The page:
Moral Egoism Vs Utilitarianism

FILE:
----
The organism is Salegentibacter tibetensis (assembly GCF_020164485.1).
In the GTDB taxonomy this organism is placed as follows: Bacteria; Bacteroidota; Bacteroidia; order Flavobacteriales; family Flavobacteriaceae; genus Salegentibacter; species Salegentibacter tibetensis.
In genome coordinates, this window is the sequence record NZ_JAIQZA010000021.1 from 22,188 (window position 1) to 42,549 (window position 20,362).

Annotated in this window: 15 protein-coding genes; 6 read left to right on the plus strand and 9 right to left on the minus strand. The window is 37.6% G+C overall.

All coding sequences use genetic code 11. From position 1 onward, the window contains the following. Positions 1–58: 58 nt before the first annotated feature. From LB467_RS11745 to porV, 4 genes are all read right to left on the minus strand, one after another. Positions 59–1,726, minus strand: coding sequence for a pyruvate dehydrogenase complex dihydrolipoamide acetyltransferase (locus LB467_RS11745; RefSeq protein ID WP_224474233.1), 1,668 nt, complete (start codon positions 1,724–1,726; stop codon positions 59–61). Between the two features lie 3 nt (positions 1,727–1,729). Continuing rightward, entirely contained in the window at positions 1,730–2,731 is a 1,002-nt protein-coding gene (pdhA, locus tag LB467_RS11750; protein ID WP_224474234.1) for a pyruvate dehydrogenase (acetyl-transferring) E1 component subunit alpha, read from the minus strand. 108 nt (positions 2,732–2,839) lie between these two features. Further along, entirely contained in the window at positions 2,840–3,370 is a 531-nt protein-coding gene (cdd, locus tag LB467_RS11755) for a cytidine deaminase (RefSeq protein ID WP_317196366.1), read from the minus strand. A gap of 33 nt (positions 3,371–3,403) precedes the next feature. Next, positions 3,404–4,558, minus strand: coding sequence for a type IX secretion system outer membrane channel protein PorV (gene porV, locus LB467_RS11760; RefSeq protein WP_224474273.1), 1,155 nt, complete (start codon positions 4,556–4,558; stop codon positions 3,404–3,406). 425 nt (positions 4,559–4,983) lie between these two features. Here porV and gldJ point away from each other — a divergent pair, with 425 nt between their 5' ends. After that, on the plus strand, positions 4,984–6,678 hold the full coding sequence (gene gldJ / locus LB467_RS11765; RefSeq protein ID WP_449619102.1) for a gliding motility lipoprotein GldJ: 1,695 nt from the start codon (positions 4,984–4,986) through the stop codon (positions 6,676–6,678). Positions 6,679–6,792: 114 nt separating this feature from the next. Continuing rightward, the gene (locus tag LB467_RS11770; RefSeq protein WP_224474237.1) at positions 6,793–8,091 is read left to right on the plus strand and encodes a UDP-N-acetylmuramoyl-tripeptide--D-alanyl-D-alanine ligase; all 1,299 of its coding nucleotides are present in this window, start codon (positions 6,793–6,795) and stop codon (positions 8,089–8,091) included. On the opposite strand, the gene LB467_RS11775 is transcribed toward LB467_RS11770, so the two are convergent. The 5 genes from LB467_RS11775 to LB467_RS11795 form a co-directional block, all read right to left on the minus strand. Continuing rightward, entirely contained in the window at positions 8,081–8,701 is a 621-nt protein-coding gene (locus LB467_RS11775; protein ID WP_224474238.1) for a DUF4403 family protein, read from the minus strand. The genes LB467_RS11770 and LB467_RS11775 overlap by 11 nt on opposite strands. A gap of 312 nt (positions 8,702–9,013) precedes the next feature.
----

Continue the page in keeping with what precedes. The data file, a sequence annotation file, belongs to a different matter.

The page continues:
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Moral Egoism vs Utilitarianism When most people think of ethics (or morals), they think of rules for distinguishing between right and wrong. The most common way of defining "ethics": norms for conduct that distinguish between acceptable and unacceptable behavior. Most people learn ethical norms at home, at school, in church, or in other social settings. Although most people acquire their sense of right and wrong during childhood, moral development occurs throughout life and human beings pass through different stages of growth as they mature. Two ethical theories I will compare and contrast in this essay are: Moral Egoism and Utilitarianism. Moral egoism is the belief that an action is only morally justified if the consequences of the action are more favorable than unfavorable to the person or group performing the action. Under the strictest philosophy of moral egoism, rape, murder, theft, dishonesty, and many other things most people consider immoral, are justified. It is always correct for a person to do what is in their self-interest, even if it harms someone else. A person cannot do “whatever they like” because in many cases that would include things that are actually not beneficial to them. (Doing drugs might be an example. It might seem satisfactory at the moment, but ultimately, it damages their body.) A person must only do what seems to be in their best interest. Under moral egoism, no moral duty exists to anyone other than self. Utilitarianism asserts that a person should choose his or her actions according to what is best for all people. In other words, a person should try to cause the most possible happiness for the most people possible. Utilitarianism focuses mostly on consequences of actions. You should only do an action if it contributes to the happiness of the world. For example: Stealing that candy bar will make my happiness go
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